On the 100th anniversary of President John F. Kennedy’s birth, President Barack Obama will be awarded the prestigious Proles in Courage award, which honors those who show grace and courage in American politics.
Written in an email sent out by Kennedy’s grandson, Jack Schlossberg:
My grandfather, President John F. Kennedy, believed that at its best, politics is a noble profession. He upheld that promise himself, and recognized others who did the same in their time.
On behalf of the Profile in Courage Award Committee, I’m honored to tell you that this year, as we celebrate the centennial of President Kennedy’s birth, we have chosen a man who has elevated the standard of political courage in a new century: President Barack H. Obama.
Faced with unrelenting political opposition, President Obama has embodied the definition of courage that my grandfather cites in the opening lines of Profiles in Courage: “Grace under pressure.” Throughout his two terms in office, he represented all Americans with decency, integrity, and an unshakable commitment to the greater good.
There is no other person more deserving of this award than President Obama, whose family oriented and good-natured demeanor is sharply missed.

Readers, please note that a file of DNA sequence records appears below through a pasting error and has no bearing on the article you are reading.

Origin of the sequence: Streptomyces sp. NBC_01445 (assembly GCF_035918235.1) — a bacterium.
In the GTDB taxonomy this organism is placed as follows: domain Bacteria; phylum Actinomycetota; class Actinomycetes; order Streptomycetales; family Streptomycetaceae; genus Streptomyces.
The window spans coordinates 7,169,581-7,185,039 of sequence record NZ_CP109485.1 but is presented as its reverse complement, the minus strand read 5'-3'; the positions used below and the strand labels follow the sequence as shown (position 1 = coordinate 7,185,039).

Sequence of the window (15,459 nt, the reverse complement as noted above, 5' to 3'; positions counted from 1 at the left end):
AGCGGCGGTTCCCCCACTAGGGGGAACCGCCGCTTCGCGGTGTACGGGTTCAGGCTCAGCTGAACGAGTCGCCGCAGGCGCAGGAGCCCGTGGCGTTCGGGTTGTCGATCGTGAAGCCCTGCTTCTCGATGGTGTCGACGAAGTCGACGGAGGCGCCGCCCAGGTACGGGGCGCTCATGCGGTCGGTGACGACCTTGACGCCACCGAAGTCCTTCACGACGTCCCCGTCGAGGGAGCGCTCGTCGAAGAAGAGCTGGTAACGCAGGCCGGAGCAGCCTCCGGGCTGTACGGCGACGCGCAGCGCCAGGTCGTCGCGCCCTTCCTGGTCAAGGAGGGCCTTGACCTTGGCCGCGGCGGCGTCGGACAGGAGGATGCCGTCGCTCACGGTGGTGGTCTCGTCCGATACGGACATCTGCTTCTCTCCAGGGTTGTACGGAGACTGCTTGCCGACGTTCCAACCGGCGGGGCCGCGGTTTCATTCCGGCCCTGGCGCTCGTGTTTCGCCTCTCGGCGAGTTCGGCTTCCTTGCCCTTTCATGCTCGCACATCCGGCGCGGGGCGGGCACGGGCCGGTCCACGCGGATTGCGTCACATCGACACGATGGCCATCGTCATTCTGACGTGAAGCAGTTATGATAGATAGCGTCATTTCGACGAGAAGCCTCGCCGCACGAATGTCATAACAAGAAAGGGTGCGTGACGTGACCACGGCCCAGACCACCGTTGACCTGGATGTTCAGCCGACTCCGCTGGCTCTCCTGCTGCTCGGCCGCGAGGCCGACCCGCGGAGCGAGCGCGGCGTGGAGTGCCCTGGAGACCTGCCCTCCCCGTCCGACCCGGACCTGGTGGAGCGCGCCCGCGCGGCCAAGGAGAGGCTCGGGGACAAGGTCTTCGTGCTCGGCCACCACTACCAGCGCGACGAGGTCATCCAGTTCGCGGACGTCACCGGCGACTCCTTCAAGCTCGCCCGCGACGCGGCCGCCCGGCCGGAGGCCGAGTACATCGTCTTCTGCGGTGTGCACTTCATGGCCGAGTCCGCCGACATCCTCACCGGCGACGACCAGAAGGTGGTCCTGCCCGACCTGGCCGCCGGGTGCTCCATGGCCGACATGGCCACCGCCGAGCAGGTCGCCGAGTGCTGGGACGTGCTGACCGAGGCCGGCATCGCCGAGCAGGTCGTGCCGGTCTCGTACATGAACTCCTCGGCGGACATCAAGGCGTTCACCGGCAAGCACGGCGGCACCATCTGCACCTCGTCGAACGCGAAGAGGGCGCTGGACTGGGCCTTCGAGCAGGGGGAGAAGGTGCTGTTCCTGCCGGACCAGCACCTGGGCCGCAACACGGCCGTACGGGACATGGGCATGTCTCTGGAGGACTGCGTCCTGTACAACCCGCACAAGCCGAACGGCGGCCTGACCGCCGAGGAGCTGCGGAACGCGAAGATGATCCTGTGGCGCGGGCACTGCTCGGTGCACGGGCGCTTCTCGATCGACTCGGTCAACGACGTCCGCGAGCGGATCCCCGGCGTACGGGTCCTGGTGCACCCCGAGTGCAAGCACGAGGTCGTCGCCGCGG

The email went on to say that “President Obama put policy above politics” through his work with healthcare reform, normalizing Cuban-American relations, and his fight against climate change.
The awards have been given out every year since 1989, and past recipients include Russ Feingold, Gerald Ford, George W. Bush, John Lewis, Gabrielle Giffiords, Ted Kennedy and the brave men and women who sacrificed their lives and safety on 9/11.
Simply put, this award is given to those who put personal feelings, politics and their safety aside to do what is right in our national discourse
President Obama will receive his award on May 7 and give a speech. According to the committee chairman that doles out the award, Al Hunt, President Obama was not given it because of any one specific action taken while in office (as most people are given). Instead the committee wanted to “do something different this year,” and that the committee was in “total agreement” about President Obama getting the award.
Congratulations, Mr. President. After right years of unparalleled obstruction and racism, I can think of no one more deserving. He held his head high with grace and dignity, and never besmirched or questioned the character of those he disagreed with. How the times have changed so quickly.
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